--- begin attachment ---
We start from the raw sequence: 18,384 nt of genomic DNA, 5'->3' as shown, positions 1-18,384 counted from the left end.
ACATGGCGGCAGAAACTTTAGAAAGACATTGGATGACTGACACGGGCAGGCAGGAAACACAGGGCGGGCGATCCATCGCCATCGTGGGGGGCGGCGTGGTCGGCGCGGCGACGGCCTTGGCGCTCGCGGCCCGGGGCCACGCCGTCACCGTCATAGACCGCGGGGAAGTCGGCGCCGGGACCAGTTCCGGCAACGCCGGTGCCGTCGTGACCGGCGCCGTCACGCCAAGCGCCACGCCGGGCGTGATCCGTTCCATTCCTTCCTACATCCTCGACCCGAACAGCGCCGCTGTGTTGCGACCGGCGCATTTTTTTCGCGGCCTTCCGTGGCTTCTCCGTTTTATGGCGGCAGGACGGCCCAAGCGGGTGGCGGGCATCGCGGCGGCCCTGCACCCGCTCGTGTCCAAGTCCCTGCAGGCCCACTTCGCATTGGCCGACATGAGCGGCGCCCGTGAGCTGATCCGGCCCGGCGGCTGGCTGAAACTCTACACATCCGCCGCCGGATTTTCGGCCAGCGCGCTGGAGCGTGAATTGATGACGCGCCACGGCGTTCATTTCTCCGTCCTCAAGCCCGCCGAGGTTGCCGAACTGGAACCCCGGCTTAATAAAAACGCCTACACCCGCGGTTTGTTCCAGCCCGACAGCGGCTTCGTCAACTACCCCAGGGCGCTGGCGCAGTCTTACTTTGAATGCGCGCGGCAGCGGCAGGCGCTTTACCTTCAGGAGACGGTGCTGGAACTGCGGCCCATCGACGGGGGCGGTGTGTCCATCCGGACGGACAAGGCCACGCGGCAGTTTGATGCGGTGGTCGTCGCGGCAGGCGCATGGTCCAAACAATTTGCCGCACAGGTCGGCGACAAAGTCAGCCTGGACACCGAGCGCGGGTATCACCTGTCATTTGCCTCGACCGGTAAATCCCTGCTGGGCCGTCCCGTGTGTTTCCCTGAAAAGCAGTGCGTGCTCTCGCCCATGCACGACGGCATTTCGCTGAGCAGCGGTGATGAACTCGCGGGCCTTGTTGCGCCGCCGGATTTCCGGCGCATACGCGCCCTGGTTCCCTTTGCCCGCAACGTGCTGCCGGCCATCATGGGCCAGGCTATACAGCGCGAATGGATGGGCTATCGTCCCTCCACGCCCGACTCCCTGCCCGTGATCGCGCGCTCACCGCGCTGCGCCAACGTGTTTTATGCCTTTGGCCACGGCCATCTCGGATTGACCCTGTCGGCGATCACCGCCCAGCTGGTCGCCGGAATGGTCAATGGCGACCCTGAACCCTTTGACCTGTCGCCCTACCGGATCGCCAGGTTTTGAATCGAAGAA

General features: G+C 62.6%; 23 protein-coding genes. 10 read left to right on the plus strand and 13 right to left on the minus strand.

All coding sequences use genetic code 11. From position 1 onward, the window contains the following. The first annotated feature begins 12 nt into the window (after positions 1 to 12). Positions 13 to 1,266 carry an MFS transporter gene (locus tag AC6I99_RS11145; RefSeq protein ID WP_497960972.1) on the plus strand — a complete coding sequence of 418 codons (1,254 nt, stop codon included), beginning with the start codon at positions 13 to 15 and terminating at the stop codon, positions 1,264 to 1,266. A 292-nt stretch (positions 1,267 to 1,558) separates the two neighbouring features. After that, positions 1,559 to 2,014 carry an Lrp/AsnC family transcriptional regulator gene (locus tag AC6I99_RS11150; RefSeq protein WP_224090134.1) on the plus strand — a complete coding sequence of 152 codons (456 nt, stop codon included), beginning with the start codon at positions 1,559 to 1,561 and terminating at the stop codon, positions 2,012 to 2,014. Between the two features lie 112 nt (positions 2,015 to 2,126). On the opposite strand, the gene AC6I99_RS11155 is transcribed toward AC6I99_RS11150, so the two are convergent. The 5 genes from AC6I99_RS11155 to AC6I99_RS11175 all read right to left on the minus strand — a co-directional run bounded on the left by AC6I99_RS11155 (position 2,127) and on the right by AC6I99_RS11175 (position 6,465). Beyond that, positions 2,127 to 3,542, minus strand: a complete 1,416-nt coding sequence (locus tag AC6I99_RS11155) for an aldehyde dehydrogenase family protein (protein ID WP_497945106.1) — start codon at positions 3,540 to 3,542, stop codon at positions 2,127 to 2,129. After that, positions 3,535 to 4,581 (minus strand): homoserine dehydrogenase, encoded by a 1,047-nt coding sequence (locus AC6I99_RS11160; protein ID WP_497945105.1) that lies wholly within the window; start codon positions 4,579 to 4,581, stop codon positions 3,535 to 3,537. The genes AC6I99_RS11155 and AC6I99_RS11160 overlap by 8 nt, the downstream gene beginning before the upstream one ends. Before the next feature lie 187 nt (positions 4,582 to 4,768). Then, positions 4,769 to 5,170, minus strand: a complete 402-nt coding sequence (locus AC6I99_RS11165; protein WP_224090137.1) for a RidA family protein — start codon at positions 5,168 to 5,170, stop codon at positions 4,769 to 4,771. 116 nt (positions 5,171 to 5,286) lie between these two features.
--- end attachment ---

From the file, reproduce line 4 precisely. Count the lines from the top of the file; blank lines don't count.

All coding sequences use genetic code 11. From position 1 onward, the window contains the following. The first annotated feature begins 12 nt into the window (after positions 1 to 12). Positions 13 to 1,266 carry an MFS transporter gene (locus tag AC6I99_RS11145; RefSeq protein ID WP_497960972.1) on the plus strand — a complete coding sequence of 418 codons (1,254 nt, stop codon included), beginning with the start codon at positions 13 to 15 and terminating at the stop codon, positions 1,264 to 1,266. A 292-nt stretch (positions 1,267 to 1,558) separates the two neighbouring features. After that, positions 1,559 to 2,014 carry an Lrp/AsnC family transcriptional regulator gene (locus tag AC6I99_RS11150; RefSeq protein WP_224090134.1) on the plus strand — a complete coding sequence of 152 codons (456 nt, stop codon included), beginning with the start codon at positions 1,559 to 1,561 and terminating at the stop codon, positions 2,012 to 2,014. Between the two features lie 112 nt (positions 2,015 to 2,126). On the opposite strand, the gene AC6I99_RS11155 is transcribed toward AC6I99_RS11150, so the two are convergent. The 5 genes from AC6I99_RS11155 to AC6I99_RS11175 all read right to left on the minus strand — a co-directional run bounded on the left by AC6I99_RS11155 (position 2,127) and on the right by AC6I99_RS11175 (position 6,465). Beyond that, positions 2,127 to 3,542, minus strand: a complete 1,416-nt coding sequence (locus tag AC6I99_RS11155) for an aldehyde dehydrogenase family protein (protein ID WP_497945106.1) — start codon at positions 3,540 to 3,542, stop codon at positions 2,127 to 2,129. After that, positions 3,535 to 4,581 (minus strand): homoserine dehydrogenase, encoded by a 1,047-nt coding sequence (locus AC6I99_RS11160; protein ID WP_497945105.1) that lies wholly within the window; start codon positions 4,579 to 4,581, stop codon positions 3,535 to 3,537. The genes AC6I99_RS11155 and AC6I99_RS11160 overlap by 8 nt, the downstream gene beginning before the upstream one ends. Before the next feature lie 187 nt (positions 4,582 to 4,768). Then, positions 4,769 to 5,170, minus strand: a complete 402-nt coding sequence (locus AC6I99_RS11165; protein WP_224090137.1) for a RidA family protein — start codon at positions 5,168 to 5,170, stop codon at positions 4,769 to 4,771. 116 nt (positions 5,171 to 5,286) lie between these two features.